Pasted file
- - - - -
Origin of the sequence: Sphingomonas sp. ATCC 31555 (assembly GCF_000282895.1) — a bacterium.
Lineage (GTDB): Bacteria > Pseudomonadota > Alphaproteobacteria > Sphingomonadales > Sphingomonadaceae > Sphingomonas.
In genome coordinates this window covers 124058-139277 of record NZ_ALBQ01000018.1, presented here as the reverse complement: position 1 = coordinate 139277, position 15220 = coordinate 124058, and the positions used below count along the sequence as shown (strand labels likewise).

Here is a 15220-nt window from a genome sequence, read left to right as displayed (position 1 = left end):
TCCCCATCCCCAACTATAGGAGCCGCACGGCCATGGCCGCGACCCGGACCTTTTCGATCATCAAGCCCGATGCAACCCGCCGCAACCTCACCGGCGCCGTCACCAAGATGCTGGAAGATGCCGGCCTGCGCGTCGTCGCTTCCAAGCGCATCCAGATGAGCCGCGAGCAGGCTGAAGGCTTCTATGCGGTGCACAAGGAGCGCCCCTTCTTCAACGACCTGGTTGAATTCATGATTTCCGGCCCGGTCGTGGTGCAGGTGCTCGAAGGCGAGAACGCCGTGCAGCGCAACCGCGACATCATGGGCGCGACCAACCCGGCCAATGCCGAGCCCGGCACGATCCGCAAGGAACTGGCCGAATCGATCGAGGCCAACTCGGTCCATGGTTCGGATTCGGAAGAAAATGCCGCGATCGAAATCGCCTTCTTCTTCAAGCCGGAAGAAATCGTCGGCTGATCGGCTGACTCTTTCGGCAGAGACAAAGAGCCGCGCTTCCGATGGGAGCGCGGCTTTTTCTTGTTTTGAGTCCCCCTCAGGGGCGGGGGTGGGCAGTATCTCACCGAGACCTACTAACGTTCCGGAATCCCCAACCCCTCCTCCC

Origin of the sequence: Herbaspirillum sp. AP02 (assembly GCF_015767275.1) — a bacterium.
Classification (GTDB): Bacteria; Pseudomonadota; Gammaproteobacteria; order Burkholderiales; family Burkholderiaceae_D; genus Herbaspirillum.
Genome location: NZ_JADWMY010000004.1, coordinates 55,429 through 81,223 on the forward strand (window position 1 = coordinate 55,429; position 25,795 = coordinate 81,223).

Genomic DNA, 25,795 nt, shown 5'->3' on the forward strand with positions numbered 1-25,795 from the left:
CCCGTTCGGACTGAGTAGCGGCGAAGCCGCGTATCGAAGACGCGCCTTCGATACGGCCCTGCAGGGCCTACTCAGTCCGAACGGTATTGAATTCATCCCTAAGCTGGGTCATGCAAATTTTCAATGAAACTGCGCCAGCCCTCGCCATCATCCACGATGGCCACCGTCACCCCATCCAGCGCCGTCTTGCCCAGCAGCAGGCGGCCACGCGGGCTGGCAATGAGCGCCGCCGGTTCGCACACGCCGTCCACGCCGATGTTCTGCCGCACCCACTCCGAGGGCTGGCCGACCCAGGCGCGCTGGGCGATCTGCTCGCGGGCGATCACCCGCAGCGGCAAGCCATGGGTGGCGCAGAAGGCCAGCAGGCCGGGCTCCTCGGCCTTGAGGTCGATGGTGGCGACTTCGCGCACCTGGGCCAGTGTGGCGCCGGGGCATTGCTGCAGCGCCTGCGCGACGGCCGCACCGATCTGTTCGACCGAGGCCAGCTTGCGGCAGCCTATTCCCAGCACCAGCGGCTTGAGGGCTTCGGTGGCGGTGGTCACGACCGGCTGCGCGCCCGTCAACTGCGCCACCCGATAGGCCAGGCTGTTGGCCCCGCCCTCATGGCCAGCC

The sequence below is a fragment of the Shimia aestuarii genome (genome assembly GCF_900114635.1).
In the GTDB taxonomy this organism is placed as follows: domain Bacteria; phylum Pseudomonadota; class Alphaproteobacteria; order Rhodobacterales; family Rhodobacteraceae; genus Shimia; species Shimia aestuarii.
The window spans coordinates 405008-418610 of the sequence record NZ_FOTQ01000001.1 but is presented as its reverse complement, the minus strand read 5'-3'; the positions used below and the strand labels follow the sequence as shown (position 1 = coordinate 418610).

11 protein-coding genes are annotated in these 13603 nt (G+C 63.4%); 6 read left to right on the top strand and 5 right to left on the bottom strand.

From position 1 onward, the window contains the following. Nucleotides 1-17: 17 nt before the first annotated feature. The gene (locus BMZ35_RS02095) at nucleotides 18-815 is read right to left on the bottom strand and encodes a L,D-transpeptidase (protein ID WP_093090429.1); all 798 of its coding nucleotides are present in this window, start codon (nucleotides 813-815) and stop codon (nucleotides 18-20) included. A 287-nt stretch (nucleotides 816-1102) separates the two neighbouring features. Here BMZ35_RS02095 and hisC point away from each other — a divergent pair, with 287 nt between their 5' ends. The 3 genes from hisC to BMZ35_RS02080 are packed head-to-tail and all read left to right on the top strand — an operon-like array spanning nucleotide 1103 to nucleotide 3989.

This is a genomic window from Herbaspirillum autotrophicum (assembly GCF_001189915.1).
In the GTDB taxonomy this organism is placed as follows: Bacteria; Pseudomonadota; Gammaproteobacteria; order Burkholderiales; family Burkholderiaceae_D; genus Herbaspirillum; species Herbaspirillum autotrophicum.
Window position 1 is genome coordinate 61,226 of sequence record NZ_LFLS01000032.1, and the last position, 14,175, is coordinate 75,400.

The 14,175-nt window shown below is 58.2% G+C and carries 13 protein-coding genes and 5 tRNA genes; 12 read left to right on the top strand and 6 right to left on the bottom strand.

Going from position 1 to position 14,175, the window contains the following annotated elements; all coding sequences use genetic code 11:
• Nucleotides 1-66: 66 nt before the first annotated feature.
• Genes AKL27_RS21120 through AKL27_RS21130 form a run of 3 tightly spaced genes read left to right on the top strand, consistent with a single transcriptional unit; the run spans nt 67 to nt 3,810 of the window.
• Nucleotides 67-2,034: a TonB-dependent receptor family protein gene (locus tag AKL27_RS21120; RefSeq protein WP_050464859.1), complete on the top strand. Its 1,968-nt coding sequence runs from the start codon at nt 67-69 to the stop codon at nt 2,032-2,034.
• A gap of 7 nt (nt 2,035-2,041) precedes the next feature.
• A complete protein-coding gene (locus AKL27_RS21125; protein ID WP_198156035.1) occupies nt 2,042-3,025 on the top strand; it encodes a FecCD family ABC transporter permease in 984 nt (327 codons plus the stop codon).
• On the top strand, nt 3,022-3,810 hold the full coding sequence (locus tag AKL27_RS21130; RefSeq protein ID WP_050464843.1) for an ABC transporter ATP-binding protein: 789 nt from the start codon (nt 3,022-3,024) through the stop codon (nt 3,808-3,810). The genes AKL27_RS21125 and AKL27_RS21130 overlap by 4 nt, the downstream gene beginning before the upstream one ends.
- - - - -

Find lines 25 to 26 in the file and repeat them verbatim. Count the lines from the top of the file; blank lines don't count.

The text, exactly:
• A complete protein-coding gene (locus AKL27_RS21125; protein ID WP_198156035.1) occupies nt 2,042-3,025 on the top strand; it encodes a FecCD family ABC transporter permease in 984 nt (327 codons plus the stop codon).
• On the top strand, nt 3,022-3,810 hold the full coding sequence (locus tag AKL27_RS21130; RefSeq protein ID WP_050464843.1) for an ABC transporter ATP-binding protein: 789 nt from the start codon (nt 3,022-3,024) through the stop codon (nt 3,808-3,810). The genes AKL27_RS21125 and AKL27_RS21130 overlap by 4 nt, the downstream gene beginning before the upstream one ends.